I like to cook from scratch and I like to make my tomato-based pasta sauce (marinara) by cooking fresh tomatoes with herbs etc. However, the cooked tomatoes are always too runny for my taste and lacking the thickness that jarred supermarket alternatives do add to the pasta.

I have tried cooking the sauce longer to get more water to evaporate but never was able to reach the "processed" level of consistency/thickness. I am familiar with other forms of thickeners, such as roux or corn starch, but I'd rather not add starch. Is there another thickening agent I could use in my home-cooked marinara sauce?

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    Use a lot of onion. Saute it down before adding the tomatoes. – aris Nov 8 at 23:15
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    What type of stove? I've gotten my tomatoes down past "crushed" thickness nearly to paste, without burning. That's on a gas stove. Modern electrics may not be up to the job. Many electric elements now do pulsed power, rather than reduced, constant, voltage. – Wayfaring Stranger Nov 9 at 0:09

Fresh tomatoes are insanely watery, so you're starting at a pretty big disadvantage here. Trying to fix it with a thickening agent alone might not be the best plan.

That said, if you want a short answer: use tomato paste, whether homemade or storebought. It'll thicken and improve the flavor. Watery tomato sauce usually has watery flavor, not just watery texture, so any way you thicken besides tomato paste is likely to leave you with a thick sauce that still lacks flavor somewhat.


First off, try to make sure you're using more pasty less juicy tomatoes. It's hard to give very specific advice since this depends a lot on exactly which varieties you get. But everyday supermaket tomatoes are generally too juicy, with the plum tomatoes often (but not always) being somewhat better.

From there, the most common options leave something to be desired:

  • Remove some of the juice before cooking. This costs you some flavor, though.
  • Cook longer to reduce the sauce. This costs you the fresh tomato flavor.
  • Puree the sauce, so that the pulp gets spread around and thickens the liquid. This doesn't fix everything, but it helps a bit. You get this for free with longer cooking and reasonably small chopping, but you can also use a food mill, or grate the tomatoes, or find another way to thoroughly smash them.

So the best option, if you're looking for a totally fresh tomato sauce might be something like:

  • Make your own paste (nice and thick and rich). It's easiest to reduce without burning in the oven, but you can do it in a pot too with some care. This is the time-consuming part, but if you do it in bulk, maybe not so bad.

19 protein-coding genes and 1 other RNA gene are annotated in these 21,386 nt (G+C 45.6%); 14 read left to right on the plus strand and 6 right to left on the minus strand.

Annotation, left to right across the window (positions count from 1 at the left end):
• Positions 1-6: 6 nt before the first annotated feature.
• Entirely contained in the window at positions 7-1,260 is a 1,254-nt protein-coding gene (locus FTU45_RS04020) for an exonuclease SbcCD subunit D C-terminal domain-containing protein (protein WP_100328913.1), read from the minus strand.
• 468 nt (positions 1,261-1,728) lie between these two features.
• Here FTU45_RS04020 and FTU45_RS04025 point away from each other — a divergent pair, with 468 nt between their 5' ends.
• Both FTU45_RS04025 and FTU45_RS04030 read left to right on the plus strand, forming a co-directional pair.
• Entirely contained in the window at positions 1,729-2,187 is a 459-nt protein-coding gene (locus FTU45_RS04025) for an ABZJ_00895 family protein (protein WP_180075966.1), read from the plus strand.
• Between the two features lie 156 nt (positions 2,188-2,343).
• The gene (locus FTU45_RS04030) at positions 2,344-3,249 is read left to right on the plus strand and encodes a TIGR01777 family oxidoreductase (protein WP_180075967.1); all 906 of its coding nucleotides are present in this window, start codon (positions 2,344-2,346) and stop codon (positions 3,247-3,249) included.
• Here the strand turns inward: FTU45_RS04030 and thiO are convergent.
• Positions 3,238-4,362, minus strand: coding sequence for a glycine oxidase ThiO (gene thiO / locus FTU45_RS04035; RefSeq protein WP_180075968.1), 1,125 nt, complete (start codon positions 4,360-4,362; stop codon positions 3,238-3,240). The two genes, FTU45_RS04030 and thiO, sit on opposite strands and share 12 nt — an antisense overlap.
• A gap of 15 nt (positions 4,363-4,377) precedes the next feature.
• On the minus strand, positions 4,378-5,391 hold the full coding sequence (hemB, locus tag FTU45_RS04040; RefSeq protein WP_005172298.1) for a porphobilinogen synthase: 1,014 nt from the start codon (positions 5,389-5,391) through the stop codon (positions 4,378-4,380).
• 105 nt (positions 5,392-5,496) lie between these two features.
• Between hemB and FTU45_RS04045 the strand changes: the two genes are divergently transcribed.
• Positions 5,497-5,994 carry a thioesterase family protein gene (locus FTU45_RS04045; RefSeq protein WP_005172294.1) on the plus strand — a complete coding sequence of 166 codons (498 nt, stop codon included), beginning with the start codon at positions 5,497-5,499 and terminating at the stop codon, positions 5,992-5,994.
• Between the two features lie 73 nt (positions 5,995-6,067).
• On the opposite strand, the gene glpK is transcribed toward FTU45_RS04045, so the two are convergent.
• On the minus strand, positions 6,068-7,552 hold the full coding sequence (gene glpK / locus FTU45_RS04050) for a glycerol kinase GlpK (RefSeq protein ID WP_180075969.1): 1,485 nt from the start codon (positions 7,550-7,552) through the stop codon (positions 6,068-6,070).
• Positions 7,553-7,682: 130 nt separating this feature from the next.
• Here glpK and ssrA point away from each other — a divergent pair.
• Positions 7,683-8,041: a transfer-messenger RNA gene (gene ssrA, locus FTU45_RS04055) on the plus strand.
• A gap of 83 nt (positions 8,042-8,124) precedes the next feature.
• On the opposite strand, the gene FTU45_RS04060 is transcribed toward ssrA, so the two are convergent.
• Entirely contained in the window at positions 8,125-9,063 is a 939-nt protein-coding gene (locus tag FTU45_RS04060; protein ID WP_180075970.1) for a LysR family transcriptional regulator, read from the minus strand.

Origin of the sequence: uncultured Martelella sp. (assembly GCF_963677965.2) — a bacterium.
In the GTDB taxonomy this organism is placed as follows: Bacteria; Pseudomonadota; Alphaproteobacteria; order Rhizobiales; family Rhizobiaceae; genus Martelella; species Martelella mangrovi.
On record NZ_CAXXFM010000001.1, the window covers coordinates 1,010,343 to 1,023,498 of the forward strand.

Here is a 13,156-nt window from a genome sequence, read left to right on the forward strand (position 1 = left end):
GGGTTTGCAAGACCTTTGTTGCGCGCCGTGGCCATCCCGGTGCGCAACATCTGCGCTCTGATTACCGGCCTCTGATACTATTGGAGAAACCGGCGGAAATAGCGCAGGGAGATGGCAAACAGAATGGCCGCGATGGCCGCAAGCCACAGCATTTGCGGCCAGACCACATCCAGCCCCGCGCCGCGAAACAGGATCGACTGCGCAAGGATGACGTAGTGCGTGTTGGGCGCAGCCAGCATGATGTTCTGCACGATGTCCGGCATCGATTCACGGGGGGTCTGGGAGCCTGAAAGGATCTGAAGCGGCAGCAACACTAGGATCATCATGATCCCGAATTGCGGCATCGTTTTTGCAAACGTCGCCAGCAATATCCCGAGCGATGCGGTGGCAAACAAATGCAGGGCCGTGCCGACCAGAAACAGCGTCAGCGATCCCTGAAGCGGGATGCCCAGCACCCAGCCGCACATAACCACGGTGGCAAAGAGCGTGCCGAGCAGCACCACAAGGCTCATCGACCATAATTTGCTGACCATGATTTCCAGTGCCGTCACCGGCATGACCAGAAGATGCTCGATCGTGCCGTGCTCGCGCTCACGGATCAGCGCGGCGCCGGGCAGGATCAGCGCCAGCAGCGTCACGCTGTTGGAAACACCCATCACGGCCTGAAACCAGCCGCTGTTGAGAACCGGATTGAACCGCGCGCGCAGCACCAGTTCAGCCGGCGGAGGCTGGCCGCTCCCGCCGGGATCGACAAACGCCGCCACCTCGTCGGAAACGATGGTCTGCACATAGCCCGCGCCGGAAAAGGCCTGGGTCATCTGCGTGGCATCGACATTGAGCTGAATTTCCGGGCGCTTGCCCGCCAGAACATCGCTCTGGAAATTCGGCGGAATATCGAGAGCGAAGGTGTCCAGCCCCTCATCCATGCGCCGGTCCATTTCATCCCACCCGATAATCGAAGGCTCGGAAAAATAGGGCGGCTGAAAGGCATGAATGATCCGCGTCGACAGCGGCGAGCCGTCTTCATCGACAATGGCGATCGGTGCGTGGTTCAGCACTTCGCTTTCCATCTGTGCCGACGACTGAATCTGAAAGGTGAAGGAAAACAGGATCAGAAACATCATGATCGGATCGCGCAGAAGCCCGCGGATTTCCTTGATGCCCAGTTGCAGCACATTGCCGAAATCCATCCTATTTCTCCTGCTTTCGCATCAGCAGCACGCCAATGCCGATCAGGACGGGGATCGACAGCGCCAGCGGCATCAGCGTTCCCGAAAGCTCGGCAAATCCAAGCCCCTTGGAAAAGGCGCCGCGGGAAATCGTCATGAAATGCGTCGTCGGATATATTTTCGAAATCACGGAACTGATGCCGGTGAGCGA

• Make your own quickly-cooked puree (so you keep the fresh flavor as much as possible). If you have a food mill you can save a lot of time here by just hacking up the tomatoes and bringing them to a boil as fast as possible and cooking for 5-10 minutes, then using the food mill to get the skins and seeds out.
  • If you want chunkiness, either mix in some fresh tomatoes just before serving, or if you want the chunks cooked, accept that you'll need more paste to make up for their water.
  • Add paste until it's thick enough.

Then since that's all a bit time-consuming, you can save time by buying paste (it's cheap and easy). If you don't have a food mill, peeling and seeding is kind of a pain if you're making larger quantities, so you might consider just chopping reasonably finely and tolerating the skin and seeds.

There's a much longer writeup, "How to Make the Best Tomato Sauce From Fresh Tomatoes", of essentially this technique with an awful lot more attention to detail at Serious Eats. I personally find the lazier versions to be a better balance of time spent and resulting sauce quality, but you might think it's worth it.

Jefromi has already given a thorough answer, but I'd like to offer some advice about reducing the sauce.

Any time you are trying to get rid of liquid, you want as much surface area as possible. As suggested in Jefromi's answer, you can reduce the tomatoes in the oven on shallow baking trays (and if you're doing a larger quantity this is definitely the way to go), but if you are doing it on the stove top, use your widest frying pan, not a sauce pan or stock pot with tall sides. You will need to stir to make sure the parts on the bottom are not sticking and burning (baking tends to avoid this for the most part by giving a much more even heat, although the pan will generally get hotter than the contents).

Reduce the sauce before you season it. Cooking for a long time to reduce the liquid will be hard on most herbs and spices you may use. Also, if the flavor is balanced when the sauce is watery, it will no longer be when it is reduced. I would start with gently frying any onions (and garlic) until translucent then add the tomatoes and reduce it from there. If you are including meat or if you include other vegetables that you don't mind being cooked to unrecognizable mush, things like bell peppers or mushrooms can join in the reducing stage, too, just add them with the tomatoes. But get it to the desired consistency before seasoning it.

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    I was also going to recommend roasting (baking) the tomatoes first to reduce the amount of moisture. (I first saw this done on Good Eats years ago) – Joe Nov 24 '15 at 17:23
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    I simmer my marinara very gently for around an hour, in an open pan, as you suggest, scraping down concentrate every now and then, and adding any volatile components towards, or after, the end of cooking time. Too thick is OK - a splash of pasta water when finishing pasta in the sauce fixes that. – Robin Betts Nov 9 at 1:08

Grated parmesan or romano cheese helps thicken it.

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